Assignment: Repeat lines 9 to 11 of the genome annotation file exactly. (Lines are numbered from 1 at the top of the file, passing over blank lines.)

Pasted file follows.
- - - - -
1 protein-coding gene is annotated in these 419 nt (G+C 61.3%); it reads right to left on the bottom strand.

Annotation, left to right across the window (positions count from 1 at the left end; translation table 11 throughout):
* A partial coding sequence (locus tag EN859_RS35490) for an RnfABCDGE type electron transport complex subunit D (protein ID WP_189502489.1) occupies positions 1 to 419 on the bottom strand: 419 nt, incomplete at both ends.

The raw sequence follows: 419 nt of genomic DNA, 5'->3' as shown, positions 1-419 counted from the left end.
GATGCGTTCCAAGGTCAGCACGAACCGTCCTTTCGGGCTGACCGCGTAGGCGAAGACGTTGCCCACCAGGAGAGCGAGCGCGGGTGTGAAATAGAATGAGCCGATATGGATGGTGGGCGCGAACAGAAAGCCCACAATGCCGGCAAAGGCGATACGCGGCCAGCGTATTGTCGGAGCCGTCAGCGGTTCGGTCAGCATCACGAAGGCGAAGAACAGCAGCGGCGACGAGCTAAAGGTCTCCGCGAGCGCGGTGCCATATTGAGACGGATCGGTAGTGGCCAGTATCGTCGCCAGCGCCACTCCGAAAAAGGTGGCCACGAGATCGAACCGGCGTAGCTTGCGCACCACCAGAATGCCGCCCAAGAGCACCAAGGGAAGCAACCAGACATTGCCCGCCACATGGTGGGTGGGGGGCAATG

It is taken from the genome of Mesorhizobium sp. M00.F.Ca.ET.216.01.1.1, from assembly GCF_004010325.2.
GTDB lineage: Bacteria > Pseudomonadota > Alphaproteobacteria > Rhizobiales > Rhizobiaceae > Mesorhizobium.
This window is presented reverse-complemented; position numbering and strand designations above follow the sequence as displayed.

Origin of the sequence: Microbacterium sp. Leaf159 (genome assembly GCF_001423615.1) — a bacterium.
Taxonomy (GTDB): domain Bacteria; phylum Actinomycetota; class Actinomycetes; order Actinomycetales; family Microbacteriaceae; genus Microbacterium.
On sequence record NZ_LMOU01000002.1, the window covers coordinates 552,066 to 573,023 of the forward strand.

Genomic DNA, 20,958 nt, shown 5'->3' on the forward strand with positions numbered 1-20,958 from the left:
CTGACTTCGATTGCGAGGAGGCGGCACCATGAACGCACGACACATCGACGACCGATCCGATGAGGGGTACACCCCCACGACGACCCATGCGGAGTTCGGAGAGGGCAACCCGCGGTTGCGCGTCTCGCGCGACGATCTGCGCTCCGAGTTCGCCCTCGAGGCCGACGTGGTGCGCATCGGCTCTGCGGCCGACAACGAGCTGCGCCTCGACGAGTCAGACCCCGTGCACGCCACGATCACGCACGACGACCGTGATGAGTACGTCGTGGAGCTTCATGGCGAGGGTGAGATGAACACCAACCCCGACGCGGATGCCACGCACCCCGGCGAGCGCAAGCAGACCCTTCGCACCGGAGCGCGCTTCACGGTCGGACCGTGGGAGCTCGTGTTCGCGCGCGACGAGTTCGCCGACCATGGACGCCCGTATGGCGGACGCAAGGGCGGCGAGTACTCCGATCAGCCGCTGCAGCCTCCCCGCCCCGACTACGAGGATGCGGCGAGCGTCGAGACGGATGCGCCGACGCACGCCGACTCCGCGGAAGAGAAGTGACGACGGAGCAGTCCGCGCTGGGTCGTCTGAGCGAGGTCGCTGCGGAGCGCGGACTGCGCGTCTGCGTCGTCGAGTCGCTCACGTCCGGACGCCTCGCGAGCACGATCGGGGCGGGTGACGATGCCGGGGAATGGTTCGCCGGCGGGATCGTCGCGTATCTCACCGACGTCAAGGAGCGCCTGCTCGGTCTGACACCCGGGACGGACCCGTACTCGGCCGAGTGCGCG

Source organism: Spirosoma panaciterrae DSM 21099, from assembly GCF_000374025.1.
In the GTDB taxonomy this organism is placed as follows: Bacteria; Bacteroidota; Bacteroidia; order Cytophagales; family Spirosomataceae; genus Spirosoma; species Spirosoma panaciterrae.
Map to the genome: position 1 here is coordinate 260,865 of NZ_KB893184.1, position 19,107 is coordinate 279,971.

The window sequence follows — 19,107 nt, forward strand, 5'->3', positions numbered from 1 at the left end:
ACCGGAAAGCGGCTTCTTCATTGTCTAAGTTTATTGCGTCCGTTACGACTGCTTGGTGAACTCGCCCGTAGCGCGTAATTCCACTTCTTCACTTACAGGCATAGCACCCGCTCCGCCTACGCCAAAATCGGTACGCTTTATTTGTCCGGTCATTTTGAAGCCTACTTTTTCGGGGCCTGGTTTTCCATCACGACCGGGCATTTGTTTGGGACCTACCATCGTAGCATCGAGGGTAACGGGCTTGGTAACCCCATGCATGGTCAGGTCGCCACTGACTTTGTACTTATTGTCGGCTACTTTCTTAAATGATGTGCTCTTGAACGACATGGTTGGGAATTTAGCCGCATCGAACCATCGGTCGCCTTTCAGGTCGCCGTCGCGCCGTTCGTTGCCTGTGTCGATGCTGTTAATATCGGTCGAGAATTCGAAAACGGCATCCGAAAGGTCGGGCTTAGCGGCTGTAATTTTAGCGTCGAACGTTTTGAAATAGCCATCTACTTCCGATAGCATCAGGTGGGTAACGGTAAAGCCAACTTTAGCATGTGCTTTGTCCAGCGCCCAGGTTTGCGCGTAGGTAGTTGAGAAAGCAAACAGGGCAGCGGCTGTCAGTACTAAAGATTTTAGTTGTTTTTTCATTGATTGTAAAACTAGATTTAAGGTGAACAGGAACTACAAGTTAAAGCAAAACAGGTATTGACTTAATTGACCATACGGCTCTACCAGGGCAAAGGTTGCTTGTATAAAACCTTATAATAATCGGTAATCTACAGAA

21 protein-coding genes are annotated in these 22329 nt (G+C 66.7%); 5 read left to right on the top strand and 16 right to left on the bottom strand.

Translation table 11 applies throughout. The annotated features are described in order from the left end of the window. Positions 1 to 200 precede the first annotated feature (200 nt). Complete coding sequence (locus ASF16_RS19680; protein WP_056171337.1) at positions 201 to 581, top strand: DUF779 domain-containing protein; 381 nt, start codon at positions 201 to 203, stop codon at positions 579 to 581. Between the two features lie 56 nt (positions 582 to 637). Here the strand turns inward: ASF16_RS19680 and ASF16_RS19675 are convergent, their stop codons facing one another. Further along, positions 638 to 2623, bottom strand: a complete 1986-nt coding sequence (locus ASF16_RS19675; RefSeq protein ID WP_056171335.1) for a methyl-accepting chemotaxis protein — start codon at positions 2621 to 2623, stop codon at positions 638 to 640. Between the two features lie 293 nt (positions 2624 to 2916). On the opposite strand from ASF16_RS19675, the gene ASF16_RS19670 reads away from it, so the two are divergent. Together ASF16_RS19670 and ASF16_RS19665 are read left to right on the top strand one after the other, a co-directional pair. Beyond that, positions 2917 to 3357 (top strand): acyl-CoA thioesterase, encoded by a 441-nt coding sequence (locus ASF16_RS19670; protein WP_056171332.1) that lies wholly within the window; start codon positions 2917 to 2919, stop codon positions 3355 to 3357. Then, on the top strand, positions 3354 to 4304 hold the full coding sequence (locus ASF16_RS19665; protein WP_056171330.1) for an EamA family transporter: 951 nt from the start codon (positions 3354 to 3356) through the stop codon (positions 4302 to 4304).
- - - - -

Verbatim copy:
Origin of the sequence: Microbacterium sp. Leaf159 (genome assembly GCF_001423615.1) — a bacterium.
Taxonomy (GTDB): domain Bacteria; phylum Actinomycetota; class Actinomycetes; order Actinomycetales; family Microbacteriaceae; genus Microbacterium.
On sequence record NZ_LMOU01000002.1, the window covers coordinates 552,066 to 573,023 of the forward strand.